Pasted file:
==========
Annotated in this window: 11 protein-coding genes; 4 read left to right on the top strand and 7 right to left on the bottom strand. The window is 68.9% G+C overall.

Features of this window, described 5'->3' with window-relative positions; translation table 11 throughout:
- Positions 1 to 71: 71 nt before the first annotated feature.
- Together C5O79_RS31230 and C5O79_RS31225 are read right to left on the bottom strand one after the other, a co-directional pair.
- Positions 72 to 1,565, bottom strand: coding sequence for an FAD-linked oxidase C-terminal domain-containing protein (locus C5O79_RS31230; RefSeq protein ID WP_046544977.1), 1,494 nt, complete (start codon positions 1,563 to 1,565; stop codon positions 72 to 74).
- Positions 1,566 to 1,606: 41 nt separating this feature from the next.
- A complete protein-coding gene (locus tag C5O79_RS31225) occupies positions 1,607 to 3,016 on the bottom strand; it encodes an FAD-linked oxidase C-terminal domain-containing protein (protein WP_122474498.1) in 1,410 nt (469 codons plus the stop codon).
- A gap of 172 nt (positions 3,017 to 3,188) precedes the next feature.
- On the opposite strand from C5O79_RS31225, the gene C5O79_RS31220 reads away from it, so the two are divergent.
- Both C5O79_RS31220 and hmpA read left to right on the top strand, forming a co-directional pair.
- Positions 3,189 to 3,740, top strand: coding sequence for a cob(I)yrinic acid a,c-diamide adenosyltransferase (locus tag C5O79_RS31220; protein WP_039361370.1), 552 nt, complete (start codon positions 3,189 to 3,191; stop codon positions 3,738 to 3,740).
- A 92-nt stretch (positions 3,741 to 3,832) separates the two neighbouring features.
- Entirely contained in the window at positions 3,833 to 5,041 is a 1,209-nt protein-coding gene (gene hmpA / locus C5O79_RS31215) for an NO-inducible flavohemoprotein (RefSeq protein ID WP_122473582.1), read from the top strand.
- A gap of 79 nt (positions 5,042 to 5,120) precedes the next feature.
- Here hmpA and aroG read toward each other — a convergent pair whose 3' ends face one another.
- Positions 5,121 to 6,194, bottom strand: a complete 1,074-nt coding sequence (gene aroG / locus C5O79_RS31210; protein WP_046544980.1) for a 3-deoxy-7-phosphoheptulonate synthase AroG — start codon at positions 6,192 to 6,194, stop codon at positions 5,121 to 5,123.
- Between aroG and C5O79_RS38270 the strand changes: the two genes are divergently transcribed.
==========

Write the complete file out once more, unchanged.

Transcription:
Annotated in this window: 11 protein-coding genes; 4 read left to right on the top strand and 7 right to left on the bottom strand. The window is 68.9% G+C overall.

Features of this window, described 5'->3' with window-relative positions; translation table 11 throughout:
- Positions 1 to 71: 71 nt before the first annotated feature.
- Together C5O79_RS31230 and C5O79_RS31225 are read right to left on the bottom strand one after the other, a co-directional pair.
- Positions 72 to 1,565, bottom strand: coding sequence for an FAD-linked oxidase C-terminal domain-containing protein (locus C5O79_RS31230; RefSeq protein ID WP_046544977.1), 1,494 nt, complete (start codon positions 1,563 to 1,565; stop codon positions 72 to 74).
- Positions 1,566 to 1,606: 41 nt separating this feature from the next.
- A complete protein-coding gene (locus tag C5O79_RS31225) occupies positions 1,607 to 3,016 on the bottom strand; it encodes an FAD-linked oxidase C-terminal domain-containing protein (protein WP_122474498.1) in 1,410 nt (469 codons plus the stop codon).
- A gap of 172 nt (positions 3,017 to 3,188) precedes the next feature.
- On the opposite strand from C5O79_RS31225, the gene C5O79_RS31220 reads away from it, so the two are divergent.
- Both C5O79_RS31220 and hmpA read left to right on the top strand, forming a co-directional pair.
- Positions 3,189 to 3,740, top strand: coding sequence for a cob(I)yrinic acid a,c-diamide adenosyltransferase (locus tag C5O79_RS31220; protein WP_039361370.1), 552 nt, complete (start codon positions 3,189 to 3,191; stop codon positions 3,738 to 3,740).
- A 92-nt stretch (positions 3,741 to 3,832) separates the two neighbouring features.
- Entirely contained in the window at positions 3,833 to 5,041 is a 1,209-nt protein-coding gene (gene hmpA / locus C5O79_RS31215) for an NO-inducible flavohemoprotein (RefSeq protein ID WP_122473582.1), read from the top strand.
- A gap of 79 nt (positions 5,042 to 5,120) precedes the next feature.
- Here hmpA and aroG read toward each other — a convergent pair whose 3' ends face one another.
- Positions 5,121 to 6,194, bottom strand: a complete 1,074-nt coding sequence (gene aroG / locus C5O79_RS31210; protein WP_046544980.1) for a 3-deoxy-7-phosphoheptulonate synthase AroG — start codon at positions 6,192 to 6,194, stop codon at positions 5,121 to 5,123.
- Between aroG and C5O79_RS38270 the strand changes: the two genes are divergently transcribed.